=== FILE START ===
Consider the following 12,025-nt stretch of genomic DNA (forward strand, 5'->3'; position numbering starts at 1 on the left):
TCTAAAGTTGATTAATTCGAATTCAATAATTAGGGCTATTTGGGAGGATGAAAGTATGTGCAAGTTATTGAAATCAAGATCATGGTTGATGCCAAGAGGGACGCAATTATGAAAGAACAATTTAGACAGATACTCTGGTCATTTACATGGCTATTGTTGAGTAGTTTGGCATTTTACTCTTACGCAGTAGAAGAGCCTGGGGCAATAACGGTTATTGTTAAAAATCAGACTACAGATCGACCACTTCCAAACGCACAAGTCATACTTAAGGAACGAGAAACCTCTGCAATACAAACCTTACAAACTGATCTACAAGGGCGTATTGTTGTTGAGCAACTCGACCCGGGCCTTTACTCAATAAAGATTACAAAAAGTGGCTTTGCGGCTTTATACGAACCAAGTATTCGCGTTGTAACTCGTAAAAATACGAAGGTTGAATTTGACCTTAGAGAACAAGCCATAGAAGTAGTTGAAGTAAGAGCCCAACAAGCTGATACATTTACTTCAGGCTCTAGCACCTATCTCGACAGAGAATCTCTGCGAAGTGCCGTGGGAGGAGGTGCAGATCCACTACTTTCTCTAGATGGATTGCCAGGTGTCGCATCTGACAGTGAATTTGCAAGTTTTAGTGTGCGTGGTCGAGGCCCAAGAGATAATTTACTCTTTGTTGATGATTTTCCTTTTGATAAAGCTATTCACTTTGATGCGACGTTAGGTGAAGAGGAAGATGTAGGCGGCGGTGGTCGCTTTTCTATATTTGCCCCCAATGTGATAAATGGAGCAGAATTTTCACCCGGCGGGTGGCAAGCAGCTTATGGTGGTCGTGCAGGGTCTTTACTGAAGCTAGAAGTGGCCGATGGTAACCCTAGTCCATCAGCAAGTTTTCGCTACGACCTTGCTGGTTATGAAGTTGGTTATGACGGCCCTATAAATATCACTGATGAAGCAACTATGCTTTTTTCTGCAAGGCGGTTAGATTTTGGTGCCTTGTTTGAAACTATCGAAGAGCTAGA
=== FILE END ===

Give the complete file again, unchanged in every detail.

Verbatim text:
Consider the following 12,025-nt stretch of genomic DNA (forward strand, 5'->3'; position numbering starts at 1 on the left):
TCTAAAGTTGATTAATTCGAATTCAATAATTAGGGCTATTTGGGAGGATGAAAGTATGTGCAAGTTATTGAAATCAAGATCATGGTTGATGCCAAGAGGGACGCAATTATGAAAGAACAATTTAGACAGATACTCTGGTCATTTACATGGCTATTGTTGAGTAGTTTGGCATTTTACTCTTACGCAGTAGAAGAGCCTGGGGCAATAACGGTTATTGTTAAAAATCAGACTACAGATCGACCACTTCCAAACGCACAAGTCATACTTAAGGAACGAGAAACCTCTGCAATACAAACCTTACAAACTGATCTACAAGGGCGTATTGTTGTTGAGCAACTCGACCCGGGCCTTTACTCAATAAAGATTACAAAAAGTGGCTTTGCGGCTTTATACGAACCAAGTATTCGCGTTGTAACTCGTAAAAATACGAAGGTTGAATTTGACCTTAGAGAACAAGCCATAGAAGTAGTTGAAGTAAGAGCCCAACAAGCTGATACATTTACTTCAGGCTCTAGCACCTATCTCGACAGAGAATCTCTGCGAAGTGCCGTGGGAGGAGGTGCAGATCCACTACTTTCTCTAGATGGATTGCCAGGTGTCGCATCTGACAGTGAATTTGCAAGTTTTAGTGTGCGTGGTCGAGGCCCAAGAGATAATTTACTCTTTGTTGATGATTTTCCTTTTGATAAAGCTATTCACTTTGATGCGACGTTAGGTGAAGAGGAAGATGTAGGCGGCGGTGGTCGCTTTTCTATATTTGCCCCCAATGTGATAAATGGAGCAGAATTTTCACCCGGCGGGTGGCAAGCAGCTTATGGTGGTCGTGCAGGGTCTTTACTGAAGCTAGAAGTGGCCGATGGTAACCCTAGTCCATCAGCAAGTTTTCGCTACGACCTTGCTGGTTATGAAGTTGGTTATGACGGCCCTATAAATATCACTGATGAAGCAACTATGCTTTTTTCTGCAAGGCGGTTAGATTTTGGTGCCTTGTTTGAAACTATCGAAGAGCTAGA